's Forum Archives - Cyclo-Cross

Archive Home >> Cyclo-Cross(1 2 3 )

Couple Stupid questions about cross and MTB tires(4 posts)

Couple Stupid questions about cross and MTB tiresbobobo
Oct 31, 2002 12:19 PM
1) can a size 26" tire be mounted on a 700C rim or vice versa?
2) what's it mean when it says its a size 26",1.5 tire versus say 26",1.0 tire?
3)What exactly is a tubeless tire and what is their typical PSI running pressure and purpose?

Thanks much
OK, I'm going to assume you're serious ...GlowBoy
Oct 31, 2002 1:06 PM
Here's my stab at answering your questions:

1) No. A modern 26" tire mounts on a 559mm rim and a 700c tire mounts on a 622mm rim. The new 29" mountain bike tires ALSO mount on a 622mm rim. The designations 26", 29" and 700c refer to the approximate diameter - 26", 29" and 700mm, respectively - of a "typical" tire mounted on that rim, but they are very approximate.

2) The second number is the width. A 26x1.5" tire is 1.5" wide and a 26x1.0" tire is 1.0" wide. Approximately. A 700x25c tire is 25mm wide, and a 700x32c tire is 32mm wide. Approximately. Tire widths can vary considerably from their designation, depending on the rim used, the tire pressure, the manufacturer of the tire, and whether they've decided to measure the casing width or the total width including tread.

3) There are several different tubeless systems out there and they are pretty much in their infancy. Usually it involves a special tire, a sealed rim and some kind of sealant. To my knowledge it is only available for 26" tires at this point - I don't know of anyone offering it for 700c or 29", though that is likely in the future. The advantage of the system is that you can run MUCH lower tire pressure without risking pinch flats, which improves both traction and ride quality. The drawbacks of these systems, so far as I've heard, are that they lose pressure quickly (going flat within a couple of days, and may even require topping off during a ride), and that if you puncture or cut the casing on your tire during a ride you are dead in the water - unless you carry a spare tire, of course, but that's a whole lot heavier than a spare tube.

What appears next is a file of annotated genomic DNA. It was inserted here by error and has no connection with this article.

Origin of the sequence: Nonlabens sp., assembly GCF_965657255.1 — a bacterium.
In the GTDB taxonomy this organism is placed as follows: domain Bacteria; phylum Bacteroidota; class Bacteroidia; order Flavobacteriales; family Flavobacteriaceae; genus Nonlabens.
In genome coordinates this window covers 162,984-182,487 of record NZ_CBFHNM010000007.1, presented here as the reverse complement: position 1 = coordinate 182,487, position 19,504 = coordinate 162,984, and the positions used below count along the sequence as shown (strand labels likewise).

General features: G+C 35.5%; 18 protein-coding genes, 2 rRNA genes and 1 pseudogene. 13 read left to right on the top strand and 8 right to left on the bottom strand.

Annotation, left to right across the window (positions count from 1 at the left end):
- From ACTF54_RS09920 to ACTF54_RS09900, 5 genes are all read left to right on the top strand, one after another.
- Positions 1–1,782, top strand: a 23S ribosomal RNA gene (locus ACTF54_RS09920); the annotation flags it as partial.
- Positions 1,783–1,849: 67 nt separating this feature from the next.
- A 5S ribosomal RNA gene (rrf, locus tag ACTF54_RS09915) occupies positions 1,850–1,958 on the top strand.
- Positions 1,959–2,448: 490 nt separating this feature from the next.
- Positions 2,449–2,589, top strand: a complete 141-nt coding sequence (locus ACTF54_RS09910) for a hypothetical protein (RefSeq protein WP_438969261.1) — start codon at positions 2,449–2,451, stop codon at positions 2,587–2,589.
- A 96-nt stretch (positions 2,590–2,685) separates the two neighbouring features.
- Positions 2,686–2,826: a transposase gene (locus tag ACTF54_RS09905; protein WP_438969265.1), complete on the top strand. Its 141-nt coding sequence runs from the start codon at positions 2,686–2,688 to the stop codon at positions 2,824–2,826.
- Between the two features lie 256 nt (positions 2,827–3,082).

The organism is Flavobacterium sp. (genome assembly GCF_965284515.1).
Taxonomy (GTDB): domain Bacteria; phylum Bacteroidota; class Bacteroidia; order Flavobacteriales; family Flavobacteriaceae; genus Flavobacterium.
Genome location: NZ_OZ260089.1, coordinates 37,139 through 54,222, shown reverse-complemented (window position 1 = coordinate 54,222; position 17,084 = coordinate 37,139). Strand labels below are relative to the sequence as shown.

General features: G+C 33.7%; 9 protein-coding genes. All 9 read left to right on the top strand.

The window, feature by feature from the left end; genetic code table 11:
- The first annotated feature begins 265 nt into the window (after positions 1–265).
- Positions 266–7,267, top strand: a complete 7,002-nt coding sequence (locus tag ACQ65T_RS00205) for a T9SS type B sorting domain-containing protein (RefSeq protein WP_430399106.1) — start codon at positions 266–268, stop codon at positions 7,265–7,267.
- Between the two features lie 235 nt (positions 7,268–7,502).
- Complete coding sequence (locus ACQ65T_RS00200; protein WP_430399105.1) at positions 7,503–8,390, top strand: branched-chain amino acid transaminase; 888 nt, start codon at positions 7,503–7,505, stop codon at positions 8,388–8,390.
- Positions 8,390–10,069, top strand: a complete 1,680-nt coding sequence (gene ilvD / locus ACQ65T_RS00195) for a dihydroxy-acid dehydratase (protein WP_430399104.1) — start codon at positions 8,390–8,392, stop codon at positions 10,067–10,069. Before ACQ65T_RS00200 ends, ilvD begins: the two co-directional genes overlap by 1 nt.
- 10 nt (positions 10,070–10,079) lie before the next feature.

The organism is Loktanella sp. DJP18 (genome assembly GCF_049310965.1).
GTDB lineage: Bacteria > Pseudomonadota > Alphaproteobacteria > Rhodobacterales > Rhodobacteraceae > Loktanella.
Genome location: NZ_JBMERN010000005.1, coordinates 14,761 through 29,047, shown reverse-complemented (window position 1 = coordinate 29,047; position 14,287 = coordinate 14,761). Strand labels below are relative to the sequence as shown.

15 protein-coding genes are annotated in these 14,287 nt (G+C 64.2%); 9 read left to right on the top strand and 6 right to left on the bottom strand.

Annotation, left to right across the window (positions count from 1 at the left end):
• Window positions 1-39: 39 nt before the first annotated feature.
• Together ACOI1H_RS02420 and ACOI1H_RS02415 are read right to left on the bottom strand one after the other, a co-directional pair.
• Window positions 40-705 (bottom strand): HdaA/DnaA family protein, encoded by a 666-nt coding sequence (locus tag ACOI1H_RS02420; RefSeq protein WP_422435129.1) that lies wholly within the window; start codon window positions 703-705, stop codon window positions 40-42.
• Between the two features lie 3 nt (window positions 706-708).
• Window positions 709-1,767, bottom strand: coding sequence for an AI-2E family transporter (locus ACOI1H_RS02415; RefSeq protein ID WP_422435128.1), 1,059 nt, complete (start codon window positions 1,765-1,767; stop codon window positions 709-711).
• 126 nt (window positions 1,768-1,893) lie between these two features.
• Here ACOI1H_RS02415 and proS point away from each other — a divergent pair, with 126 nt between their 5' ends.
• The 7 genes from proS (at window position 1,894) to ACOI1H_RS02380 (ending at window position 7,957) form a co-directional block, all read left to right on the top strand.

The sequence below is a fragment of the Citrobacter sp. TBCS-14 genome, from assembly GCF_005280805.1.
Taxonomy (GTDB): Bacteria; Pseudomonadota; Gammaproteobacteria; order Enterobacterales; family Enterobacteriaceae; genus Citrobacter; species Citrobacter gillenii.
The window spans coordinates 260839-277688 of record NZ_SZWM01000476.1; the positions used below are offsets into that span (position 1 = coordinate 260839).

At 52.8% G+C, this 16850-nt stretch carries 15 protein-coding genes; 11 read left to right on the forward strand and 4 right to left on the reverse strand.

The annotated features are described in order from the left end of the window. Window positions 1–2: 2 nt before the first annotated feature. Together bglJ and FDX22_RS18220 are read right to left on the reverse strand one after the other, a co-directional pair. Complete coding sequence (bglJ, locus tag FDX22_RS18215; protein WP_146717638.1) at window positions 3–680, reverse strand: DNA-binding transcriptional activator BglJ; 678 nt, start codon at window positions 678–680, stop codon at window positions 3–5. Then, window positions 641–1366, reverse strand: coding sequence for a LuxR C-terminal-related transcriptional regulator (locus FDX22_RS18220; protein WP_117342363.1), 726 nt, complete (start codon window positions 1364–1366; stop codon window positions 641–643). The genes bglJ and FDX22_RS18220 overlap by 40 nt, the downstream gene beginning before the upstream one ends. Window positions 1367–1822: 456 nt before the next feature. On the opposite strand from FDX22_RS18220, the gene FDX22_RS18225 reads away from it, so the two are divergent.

Here are a couple of great links for information about tire sizing and tires generally:

Probably more than you ever wanted to know. Hope this helps.

- Dan
thanks glowboy, great info, nmbobobo
Oct 31, 2002 1:58 PM
Doesn't he mean tubs, rather than tubelss though? nmEager Beagle
Nov 6, 2002 6:03 AM